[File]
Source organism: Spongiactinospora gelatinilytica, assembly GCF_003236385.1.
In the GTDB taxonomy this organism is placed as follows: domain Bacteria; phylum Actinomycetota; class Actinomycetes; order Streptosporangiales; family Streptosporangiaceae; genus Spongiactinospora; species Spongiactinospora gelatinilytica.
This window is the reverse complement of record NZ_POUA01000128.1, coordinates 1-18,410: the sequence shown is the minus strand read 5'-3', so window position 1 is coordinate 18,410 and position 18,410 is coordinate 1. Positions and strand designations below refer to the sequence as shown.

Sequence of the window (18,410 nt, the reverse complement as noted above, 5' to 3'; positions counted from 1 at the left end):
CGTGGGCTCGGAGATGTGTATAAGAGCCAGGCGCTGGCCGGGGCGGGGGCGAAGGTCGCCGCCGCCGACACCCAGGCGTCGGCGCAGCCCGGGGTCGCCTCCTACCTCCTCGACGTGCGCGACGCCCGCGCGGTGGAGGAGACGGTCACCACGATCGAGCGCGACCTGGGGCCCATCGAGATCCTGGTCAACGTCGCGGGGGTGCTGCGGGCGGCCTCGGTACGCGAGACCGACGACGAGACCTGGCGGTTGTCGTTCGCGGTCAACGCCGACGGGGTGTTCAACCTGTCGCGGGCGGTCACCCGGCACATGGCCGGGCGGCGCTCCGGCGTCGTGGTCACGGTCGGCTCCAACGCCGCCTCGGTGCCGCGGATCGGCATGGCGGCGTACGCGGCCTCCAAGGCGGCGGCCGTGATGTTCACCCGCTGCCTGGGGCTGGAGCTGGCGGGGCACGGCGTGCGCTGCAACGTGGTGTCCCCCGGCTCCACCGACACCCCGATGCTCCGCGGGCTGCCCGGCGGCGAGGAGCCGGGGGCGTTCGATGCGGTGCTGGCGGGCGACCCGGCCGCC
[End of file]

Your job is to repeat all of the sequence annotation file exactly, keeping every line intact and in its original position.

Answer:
Source organism: Spongiactinospora gelatinilytica, assembly GCF_003236385.1.
In the GTDB taxonomy this organism is placed as follows: domain Bacteria; phylum Actinomycetota; class Actinomycetes; order Streptosporangiales; family Streptosporangiaceae; genus Spongiactinospora; species Spongiactinospora gelatinilytica.
This window is the reverse complement of record NZ_POUA01000128.1, coordinates 1-18,410: the sequence shown is the minus strand read 5'-3', so window position 1 is coordinate 18,410 and position 18,410 is coordinate 1. Positions and strand designations below refer to the sequence as shown.

Sequence of the window (18,410 nt, the reverse complement as noted above, 5' to 3'; positions counted from 1 at the left end):
CGTGGGCTCGGAGATGTGTATAAGAGCCAGGCGCTGGCCGGGGCGGGGGCGAAGGTCGCCGCCGCCGACACCCAGGCGTCGGCGCAGCCCGGGGTCGCCTCCTACCTCCTCGACGTGCGCGACGCCCGCGCGGTGGAGGAGACGGTCACCACGATCGAGCGCGACCTGGGGCCCATCGAGATCCTGGTCAACGTCGCGGGGGTGCTGCGGGCGGCCTCGGTACGCGAGACCGACGACGAGACCTGGCGGTTGTCGTTCGCGGTCAACGCCGACGGGGTGTTCAACCTGTCGCGGGCGGTCACCCGGCACATGGCCGGGCGGCGCTCCGGCGTCGTGGTCACGGTCGGCTCCAACGCCGCCTCGGTGCCGCGGATCGGCATGGCGGCGTACGCGGCCTCCAAGGCGGCGGCCGTGATGTTCACCCGCTGCCTGGGGCTGGAGCTGGCGGGGCACGGCGTGCGCTGCAACGTGGTGTCCCCCGGCTCCACCGACACCCCGATGCTCCGCGGGCTGCCCGGCGGCGAGGAGCCGGGGGCGTTCGATGCGGTGCTGGCGGGCGACCCGGCCGCC